As well as playing a perceived spoiler role in Suva this week through Kiribati’s withdrawal, China also held a Pacific dialogue on the same day as the PIF leaders’ meeting on July 15. And when U.S. Vice President Kamala Harris addressed PIF leaders via video on Wednesday and announced a raft of measures to increase the U.S. presence in the region, Chinese defense attaches, unauthorized to attend, had to be escorted from the room. Despite not being at PIF 2022 in the same capacity as the U.S., China was making its presence very much felt as it recalibrates its approach to the region following the PIF’s rejection in May of China’s proposal to create a bloc of “China-Pacific Island nations.” The PIF’s agenda and its demonstrations of unity present an ongoing challenge for China.
Despite the challenges, the read-out of PIF 2022 was reassuring for New Zealand Prime Minister Jacinda Ardern. She contrasted the mood in Suva to that in Tuvalu in 2019, the last time Pacific leaders met. Three years ago “there were serious arguments and even shouting, crying, people, leaders were shedding tears,” then-Tuvalu Prime Minister Enele Sopoaga said. The reason for the acrimony was the “watered down” communique on global warming that was pushed by then-Australian Prime Minister Scott Morrison, who made no secret of his ardor for fossil fuels, especially Australia’s leading export of coal. By contrast, in Suva this week, Ardern said, there was a “strong sense of unity and a strong sense of regionalism” as well as “strong agreements” across a range of issues.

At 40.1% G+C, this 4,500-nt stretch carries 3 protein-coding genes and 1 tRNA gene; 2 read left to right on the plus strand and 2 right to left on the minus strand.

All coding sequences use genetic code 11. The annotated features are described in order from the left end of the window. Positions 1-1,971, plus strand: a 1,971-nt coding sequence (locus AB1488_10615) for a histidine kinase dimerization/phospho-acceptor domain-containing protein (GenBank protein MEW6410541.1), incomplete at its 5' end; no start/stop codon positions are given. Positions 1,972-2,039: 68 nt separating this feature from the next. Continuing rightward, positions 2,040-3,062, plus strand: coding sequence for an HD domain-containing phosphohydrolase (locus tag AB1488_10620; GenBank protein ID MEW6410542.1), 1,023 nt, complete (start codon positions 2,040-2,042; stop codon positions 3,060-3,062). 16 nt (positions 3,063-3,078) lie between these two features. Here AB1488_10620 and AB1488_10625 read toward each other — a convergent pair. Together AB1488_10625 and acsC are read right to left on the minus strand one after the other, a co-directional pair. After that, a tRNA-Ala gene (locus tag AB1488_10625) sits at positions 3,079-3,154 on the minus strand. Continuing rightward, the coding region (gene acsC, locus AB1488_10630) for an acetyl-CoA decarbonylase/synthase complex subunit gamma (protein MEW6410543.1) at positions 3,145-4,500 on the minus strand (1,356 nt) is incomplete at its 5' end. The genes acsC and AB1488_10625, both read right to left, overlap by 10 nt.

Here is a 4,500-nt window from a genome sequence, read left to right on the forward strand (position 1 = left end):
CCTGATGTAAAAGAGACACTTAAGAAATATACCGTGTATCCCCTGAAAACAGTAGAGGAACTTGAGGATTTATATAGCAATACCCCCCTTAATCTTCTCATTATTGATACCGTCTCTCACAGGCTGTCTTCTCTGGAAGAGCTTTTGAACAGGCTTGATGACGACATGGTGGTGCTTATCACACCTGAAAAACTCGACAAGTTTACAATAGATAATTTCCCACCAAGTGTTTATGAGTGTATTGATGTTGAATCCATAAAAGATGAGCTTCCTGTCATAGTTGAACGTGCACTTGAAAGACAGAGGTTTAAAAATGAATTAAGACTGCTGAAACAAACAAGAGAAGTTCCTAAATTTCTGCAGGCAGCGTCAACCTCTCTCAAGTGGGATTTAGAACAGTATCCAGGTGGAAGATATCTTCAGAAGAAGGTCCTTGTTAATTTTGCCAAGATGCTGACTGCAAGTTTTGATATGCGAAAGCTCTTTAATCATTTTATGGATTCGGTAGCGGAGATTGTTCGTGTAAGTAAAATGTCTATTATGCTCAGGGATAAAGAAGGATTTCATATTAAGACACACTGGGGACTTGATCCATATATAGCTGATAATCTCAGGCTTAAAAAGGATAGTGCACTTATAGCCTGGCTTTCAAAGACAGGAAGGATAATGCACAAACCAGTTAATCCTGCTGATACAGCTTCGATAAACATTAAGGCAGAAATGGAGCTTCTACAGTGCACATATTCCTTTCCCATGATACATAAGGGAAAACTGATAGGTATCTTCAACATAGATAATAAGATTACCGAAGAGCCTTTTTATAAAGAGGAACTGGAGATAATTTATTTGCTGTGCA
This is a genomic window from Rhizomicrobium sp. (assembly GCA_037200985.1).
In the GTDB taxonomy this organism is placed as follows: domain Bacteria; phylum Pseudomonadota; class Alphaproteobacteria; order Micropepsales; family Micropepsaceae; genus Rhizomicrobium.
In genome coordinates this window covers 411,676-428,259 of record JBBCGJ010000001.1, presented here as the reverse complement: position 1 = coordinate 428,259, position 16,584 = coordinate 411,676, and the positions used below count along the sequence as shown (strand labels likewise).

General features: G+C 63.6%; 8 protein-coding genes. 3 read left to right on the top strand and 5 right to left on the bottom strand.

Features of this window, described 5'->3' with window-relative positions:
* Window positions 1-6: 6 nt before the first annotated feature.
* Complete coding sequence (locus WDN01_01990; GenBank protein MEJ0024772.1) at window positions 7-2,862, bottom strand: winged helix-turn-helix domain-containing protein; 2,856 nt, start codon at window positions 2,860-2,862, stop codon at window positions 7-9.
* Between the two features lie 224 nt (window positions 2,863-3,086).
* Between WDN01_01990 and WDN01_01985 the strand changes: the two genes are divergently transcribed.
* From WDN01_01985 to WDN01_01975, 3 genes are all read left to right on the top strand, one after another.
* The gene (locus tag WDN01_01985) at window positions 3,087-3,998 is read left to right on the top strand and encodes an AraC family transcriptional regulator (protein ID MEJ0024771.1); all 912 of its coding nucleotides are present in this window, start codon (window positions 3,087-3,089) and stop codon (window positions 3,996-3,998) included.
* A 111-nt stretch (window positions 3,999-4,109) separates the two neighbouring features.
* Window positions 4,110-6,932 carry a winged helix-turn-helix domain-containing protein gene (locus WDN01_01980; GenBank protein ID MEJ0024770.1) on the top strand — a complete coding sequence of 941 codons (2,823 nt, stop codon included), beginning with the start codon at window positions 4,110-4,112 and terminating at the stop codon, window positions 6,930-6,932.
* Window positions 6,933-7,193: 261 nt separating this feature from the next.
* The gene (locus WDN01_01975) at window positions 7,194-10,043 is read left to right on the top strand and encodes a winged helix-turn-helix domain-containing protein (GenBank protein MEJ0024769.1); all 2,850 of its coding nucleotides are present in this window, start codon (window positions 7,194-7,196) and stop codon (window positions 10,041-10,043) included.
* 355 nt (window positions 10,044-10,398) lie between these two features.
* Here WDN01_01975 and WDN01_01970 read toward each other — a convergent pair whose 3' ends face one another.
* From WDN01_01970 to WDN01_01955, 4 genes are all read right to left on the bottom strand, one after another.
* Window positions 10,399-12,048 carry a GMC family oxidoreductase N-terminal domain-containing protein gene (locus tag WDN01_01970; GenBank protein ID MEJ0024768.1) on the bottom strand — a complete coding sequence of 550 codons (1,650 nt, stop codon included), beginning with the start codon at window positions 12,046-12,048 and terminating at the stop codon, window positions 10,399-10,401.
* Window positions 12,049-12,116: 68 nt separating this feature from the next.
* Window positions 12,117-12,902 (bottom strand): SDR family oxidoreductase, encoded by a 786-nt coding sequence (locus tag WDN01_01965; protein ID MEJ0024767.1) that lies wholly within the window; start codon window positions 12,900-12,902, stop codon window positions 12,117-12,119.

Geopolitics and the Solomon Islands’ security deal with China were not among these points of unity, though Solomon Islands Prime Minister Manasseh Sogavare has been at pains throughout the week to reassure PIF leaders – and in his first media interview for some time, the wider world – that there would be no Chinese military installation in his nation’s territory.
Where Ardern saw the greatest consensus was over climate action, as articulated in the PIF’s 2050 Blue Pacific Strategy. PIF leaders agreed to take immediate action to rectify the situation that makes 72 percent of Pacific Islands’ electricity production dependent on fossil fuels and the associated energy market fluctuations and climate issues. Instead, sourcing 100 percent of regional energy from renewables was agreed to and is being implemented. Ardern also noted that there was strong consensus to support Vanuatu’s pursuit of climate action through the International Court of Justice (ICJ). Vanuatu’s Prime Minister Bob Loughman said his country had gained “unanimous support” from forum members for a call for the United Nations General Assembly to back an ICJ case.